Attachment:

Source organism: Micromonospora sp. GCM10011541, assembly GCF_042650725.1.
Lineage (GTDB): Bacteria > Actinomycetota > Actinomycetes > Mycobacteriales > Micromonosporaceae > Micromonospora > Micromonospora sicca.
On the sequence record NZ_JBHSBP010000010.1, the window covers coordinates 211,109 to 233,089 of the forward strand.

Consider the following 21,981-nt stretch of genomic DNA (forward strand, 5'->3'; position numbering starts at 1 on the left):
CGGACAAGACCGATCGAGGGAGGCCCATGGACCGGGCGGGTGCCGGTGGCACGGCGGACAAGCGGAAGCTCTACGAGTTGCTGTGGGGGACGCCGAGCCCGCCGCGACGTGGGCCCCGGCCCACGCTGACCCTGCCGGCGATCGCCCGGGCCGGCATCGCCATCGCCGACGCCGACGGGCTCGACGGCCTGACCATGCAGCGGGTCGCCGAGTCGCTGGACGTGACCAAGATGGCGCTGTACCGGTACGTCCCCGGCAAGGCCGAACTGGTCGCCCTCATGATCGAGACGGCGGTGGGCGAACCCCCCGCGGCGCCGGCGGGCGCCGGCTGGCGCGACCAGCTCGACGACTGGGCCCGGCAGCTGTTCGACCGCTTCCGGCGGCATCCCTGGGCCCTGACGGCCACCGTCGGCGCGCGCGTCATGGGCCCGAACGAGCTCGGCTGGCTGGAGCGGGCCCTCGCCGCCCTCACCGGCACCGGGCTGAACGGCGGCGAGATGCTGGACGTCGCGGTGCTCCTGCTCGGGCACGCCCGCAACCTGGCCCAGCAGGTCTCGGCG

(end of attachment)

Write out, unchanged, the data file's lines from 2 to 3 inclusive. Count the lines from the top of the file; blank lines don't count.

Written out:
Lineage (GTDB): Bacteria > Actinomycetota > Actinomycetes > Mycobacteriales > Micromonosporaceae > Micromonospora > Micromonospora sicca.
On the sequence record NZ_JBHSBP010000010.1, the window covers coordinates 211,109 to 233,089 of the forward strand.